Dana Gas and an Existential Crisis for Islamic Finance
The very foundations of the Islamic finance world were shaken a few weeks ago when Dana Gas declared that $700 million of its Islamic bonds (sukuk) were invalid and obtained a preliminary injunction against creditor enforcement from a court in the UAE emirate of Sharjah. Like Marblegate on steriods, Dana made this announcement as a prelude to an exchange offer, proposing that creditors accept new, compliant bonds with a return less than half that offered by the earlier issuance.
Dana shockingly claimed that evolving standards of Islamic finance had rendered its earlier bonds unlawful under current interpretation of the Islamic prohibition on interest and the techniques Dana had used to issue bonds carrying an interest-like investment return. I had expected to read that Dana had used an aggressive structure like tawarruq (sometimes called commodity murabahah) that pushed the boundaries of what the Islamic finance world generally countenanced, but no. The structure Dana had used was totally mainstream, a partnership structure called mudarabah. Dana asserted that the mudarabah structure had been superseded by other structures, such as a leasing arrangement called ijarah, though in Islamic law as in other legal families, there are often multiple permissible ways of achieving a goal, not just one. And when an issuer prepares an Islamic finance structure like this, it invariably gets a sign-off from a shariah-compliance board of respected Islamic law experts (sometimes several such boards). For Dana Gas to suggest that its earlier board was wrong to the tune of $700 million, or worse yet that Islamic law had somehow changed in a few years through an abrupt alteration of opinion by the world of respected Islamic scholars is ... troubling.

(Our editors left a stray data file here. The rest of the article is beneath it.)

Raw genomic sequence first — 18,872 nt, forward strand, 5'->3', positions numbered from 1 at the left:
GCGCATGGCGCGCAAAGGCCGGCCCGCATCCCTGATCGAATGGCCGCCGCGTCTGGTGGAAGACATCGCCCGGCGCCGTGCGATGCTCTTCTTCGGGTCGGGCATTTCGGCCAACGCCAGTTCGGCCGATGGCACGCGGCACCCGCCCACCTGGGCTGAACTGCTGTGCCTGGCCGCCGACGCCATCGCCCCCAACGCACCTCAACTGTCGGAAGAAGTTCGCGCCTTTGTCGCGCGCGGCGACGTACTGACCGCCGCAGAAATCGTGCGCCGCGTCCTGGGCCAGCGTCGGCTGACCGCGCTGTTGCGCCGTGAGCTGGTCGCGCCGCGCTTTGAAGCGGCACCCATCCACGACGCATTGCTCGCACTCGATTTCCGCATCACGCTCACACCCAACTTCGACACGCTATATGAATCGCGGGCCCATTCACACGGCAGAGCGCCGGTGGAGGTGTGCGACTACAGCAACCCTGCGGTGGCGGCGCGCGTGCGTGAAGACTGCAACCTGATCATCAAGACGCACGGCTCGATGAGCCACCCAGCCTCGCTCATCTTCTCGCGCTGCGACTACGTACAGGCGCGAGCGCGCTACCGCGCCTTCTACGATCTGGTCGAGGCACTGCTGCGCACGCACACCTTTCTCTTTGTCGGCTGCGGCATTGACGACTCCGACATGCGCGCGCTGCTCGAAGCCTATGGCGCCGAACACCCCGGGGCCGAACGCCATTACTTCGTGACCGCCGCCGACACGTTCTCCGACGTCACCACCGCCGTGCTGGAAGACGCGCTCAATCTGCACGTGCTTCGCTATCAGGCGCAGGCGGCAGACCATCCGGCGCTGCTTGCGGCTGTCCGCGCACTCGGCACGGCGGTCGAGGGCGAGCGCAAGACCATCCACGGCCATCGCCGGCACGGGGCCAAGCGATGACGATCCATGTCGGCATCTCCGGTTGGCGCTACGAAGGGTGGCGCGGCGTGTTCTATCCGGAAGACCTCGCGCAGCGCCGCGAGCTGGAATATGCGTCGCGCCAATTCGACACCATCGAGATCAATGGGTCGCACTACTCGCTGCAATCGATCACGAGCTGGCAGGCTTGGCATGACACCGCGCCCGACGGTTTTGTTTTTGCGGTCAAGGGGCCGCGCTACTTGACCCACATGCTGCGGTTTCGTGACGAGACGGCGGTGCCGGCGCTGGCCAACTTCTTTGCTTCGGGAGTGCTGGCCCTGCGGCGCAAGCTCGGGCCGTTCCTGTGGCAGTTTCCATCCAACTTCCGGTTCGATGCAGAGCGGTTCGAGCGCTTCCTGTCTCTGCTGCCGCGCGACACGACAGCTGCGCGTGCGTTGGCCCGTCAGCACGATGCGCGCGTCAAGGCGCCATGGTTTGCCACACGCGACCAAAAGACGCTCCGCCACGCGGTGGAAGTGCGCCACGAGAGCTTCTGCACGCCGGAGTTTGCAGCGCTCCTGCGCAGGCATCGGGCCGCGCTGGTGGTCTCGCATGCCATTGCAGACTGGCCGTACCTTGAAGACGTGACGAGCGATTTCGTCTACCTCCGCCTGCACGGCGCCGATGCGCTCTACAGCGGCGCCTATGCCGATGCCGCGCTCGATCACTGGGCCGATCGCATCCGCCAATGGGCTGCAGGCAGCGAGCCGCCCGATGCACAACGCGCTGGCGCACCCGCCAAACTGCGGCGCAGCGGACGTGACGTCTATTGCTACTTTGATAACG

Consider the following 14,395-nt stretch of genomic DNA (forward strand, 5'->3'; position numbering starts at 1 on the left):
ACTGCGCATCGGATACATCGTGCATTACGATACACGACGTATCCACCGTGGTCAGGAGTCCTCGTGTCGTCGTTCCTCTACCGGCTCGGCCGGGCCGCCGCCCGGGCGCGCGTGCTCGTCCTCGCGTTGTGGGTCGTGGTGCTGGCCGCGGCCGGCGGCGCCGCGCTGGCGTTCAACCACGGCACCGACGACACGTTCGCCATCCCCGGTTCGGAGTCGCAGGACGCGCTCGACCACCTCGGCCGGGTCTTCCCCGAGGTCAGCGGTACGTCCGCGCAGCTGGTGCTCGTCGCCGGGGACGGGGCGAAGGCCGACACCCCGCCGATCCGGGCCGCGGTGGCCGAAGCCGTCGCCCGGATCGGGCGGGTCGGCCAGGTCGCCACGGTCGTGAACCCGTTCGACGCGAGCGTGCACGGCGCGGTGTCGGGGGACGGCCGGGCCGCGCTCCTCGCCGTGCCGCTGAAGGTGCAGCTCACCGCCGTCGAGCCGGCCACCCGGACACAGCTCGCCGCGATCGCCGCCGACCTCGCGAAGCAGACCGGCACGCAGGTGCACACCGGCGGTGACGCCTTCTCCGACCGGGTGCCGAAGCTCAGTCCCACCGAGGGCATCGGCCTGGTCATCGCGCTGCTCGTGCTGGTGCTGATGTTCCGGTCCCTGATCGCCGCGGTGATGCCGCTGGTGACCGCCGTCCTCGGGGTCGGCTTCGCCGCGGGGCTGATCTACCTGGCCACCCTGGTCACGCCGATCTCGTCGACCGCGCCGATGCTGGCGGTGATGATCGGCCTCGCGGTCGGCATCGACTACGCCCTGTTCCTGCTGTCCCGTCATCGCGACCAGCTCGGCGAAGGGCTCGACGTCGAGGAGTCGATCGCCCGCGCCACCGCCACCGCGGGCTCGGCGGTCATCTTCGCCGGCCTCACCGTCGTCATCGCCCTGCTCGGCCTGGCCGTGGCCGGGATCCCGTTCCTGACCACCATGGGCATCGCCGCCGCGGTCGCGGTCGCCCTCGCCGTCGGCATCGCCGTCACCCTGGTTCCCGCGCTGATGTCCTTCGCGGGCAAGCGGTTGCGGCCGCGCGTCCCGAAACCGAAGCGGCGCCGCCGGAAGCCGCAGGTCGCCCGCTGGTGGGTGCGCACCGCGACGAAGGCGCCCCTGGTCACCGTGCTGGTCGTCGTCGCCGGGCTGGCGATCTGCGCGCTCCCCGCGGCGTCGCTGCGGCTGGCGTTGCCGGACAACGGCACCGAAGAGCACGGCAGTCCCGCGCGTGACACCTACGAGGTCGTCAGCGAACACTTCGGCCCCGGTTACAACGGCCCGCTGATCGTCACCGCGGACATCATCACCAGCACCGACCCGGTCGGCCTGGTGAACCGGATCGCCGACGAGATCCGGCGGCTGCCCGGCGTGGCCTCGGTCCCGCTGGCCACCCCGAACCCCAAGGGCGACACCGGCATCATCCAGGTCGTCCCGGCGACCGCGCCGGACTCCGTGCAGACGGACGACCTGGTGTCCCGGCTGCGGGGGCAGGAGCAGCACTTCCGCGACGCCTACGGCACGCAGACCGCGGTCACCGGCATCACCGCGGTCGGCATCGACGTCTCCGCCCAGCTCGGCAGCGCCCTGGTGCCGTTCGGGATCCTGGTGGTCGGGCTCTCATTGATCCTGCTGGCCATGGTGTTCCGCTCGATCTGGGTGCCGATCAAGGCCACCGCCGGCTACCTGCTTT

The case in the Sharjah court will take some time, but I predict that this exceptionally aggressive attempt by Dana Gas to evade its bond obligations will fail. The bonds are governed by English law, and I can hardly imagine that there is anything so shocking in their terms that would prompt a level-headed UAE court to declare as a matter of a core principle of overriding Islamic law that the mudarabah structure is "illegal." This will be a case to watch, though, and a real test of a respected Middle Eastern court system in the eyes of western investors. The Islamic finance industry has exploded in recent years, with nearly $50 billion per year in new issuances. If Dana Gas gets away with this shocking evasion of its sukuk obligations, it will strike a death blow to an industry that developed to allow investors to engage with the world of commerce while staying true to their moral and religious beliefs. It would be a terrible shame if Dana Gas's venal sharp practices laid low such a beautiful idea.
Hat tip to Jay Westbrook for bringing the story to my attention.